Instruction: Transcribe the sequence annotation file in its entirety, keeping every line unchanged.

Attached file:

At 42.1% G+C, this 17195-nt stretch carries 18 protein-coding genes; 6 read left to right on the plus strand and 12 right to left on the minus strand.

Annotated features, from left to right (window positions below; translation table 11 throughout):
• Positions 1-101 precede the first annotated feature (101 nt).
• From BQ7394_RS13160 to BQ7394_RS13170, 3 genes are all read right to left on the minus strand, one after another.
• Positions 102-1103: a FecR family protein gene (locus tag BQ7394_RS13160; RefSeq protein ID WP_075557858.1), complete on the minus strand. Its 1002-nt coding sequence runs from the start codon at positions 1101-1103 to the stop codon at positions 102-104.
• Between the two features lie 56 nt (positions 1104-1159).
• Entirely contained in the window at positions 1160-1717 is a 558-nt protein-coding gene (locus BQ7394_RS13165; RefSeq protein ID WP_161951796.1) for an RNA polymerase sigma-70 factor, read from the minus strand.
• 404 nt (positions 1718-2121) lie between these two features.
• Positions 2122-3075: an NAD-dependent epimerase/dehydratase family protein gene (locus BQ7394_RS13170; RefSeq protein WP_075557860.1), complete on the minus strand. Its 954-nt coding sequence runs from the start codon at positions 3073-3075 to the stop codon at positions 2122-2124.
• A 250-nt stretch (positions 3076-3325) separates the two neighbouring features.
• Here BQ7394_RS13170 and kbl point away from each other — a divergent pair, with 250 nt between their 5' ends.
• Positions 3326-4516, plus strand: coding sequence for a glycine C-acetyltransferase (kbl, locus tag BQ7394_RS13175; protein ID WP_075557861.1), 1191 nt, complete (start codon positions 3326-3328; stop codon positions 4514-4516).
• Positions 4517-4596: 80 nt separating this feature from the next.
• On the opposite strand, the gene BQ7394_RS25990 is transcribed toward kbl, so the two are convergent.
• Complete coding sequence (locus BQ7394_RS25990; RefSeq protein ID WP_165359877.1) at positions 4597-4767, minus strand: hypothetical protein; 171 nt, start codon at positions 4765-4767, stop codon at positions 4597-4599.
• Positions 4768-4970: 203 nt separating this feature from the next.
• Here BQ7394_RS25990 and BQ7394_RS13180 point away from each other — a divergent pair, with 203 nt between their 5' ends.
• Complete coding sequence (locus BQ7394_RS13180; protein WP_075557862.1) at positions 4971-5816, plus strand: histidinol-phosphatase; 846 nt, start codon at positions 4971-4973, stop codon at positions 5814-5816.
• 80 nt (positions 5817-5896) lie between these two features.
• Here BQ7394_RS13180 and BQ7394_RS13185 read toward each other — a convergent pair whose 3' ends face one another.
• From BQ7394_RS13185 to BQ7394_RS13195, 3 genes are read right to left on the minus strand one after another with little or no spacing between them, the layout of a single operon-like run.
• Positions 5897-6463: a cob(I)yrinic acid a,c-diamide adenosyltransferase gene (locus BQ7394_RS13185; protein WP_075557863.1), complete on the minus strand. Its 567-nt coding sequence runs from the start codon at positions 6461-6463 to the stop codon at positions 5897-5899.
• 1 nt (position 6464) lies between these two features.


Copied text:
At 42.1% G+C, this 17195-nt stretch carries 18 protein-coding genes; 6 read left to right on the plus strand and 12 right to left on the minus strand.

Annotated features, from left to right (window positions below; translation table 11 throughout):
• Positions 1-101 precede the first annotated feature (101 nt).
• From BQ7394_RS13160 to BQ7394_RS13170, 3 genes are all read right to left on the minus strand, one after another.
• Positions 102-1103: a FecR family protein gene (locus tag BQ7394_RS13160; RefSeq protein ID WP_075557858.1), complete on the minus strand. Its 1002-nt coding sequence runs from the start codon at positions 1101-1103 to the stop codon at positions 102-104.
• Between the two features lie 56 nt (positions 1104-1159).
• Entirely contained in the window at positions 1160-1717 is a 558-nt protein-coding gene (locus BQ7394_RS13165; RefSeq protein ID WP_161951796.1) for an RNA polymerase sigma-70 factor, read from the minus strand.
• 404 nt (positions 1718-2121) lie between these two features.
• Positions 2122-3075: an NAD-dependent epimerase/dehydratase family protein gene (locus BQ7394_RS13170; RefSeq protein WP_075557860.1), complete on the minus strand. Its 954-nt coding sequence runs from the start codon at positions 3073-3075 to the stop codon at positions 2122-2124.
• A 250-nt stretch (positions 3076-3325) separates the two neighbouring features.
• Here BQ7394_RS13170 and kbl point away from each other — a divergent pair, with 250 nt between their 5' ends.
• Positions 3326-4516, plus strand: coding sequence for a glycine C-acetyltransferase (kbl, locus tag BQ7394_RS13175; protein ID WP_075557861.1), 1191 nt, complete (start codon positions 3326-3328; stop codon positions 4514-4516).
• Positions 4517-4596: 80 nt separating this feature from the next.
• On the opposite strand, the gene BQ7394_RS25990 is transcribed toward kbl, so the two are convergent.
• Complete coding sequence (locus BQ7394_RS25990; RefSeq protein ID WP_165359877.1) at positions 4597-4767, minus strand: hypothetical protein; 171 nt, start codon at positions 4765-4767, stop codon at positions 4597-4599.
• Positions 4768-4970: 203 nt separating this feature from the next.
• Here BQ7394_RS25990 and BQ7394_RS13180 point away from each other — a divergent pair, with 203 nt between their 5' ends.
• Complete coding sequence (locus BQ7394_RS13180; protein WP_075557862.1) at positions 4971-5816, plus strand: histidinol-phosphatase; 846 nt, start codon at positions 4971-4973, stop codon at positions 5814-5816.
• 80 nt (positions 5817-5896) lie between these two features.
• Here BQ7394_RS13180 and BQ7394_RS13185 read toward each other — a convergent pair whose 3' ends face one another.
• From BQ7394_RS13185 to BQ7394_RS13195, 3 genes are read right to left on the minus strand one after another with little or no spacing between them, the layout of a single operon-like run.
• Positions 5897-6463: a cob(I)yrinic acid a,c-diamide adenosyltransferase gene (locus BQ7394_RS13185; protein WP_075557863.1), complete on the minus strand. Its 567-nt coding sequence runs from the start codon at positions 6461-6463 to the stop codon at positions 5897-5899.
• 1 nt (position 6464) lies between these two features.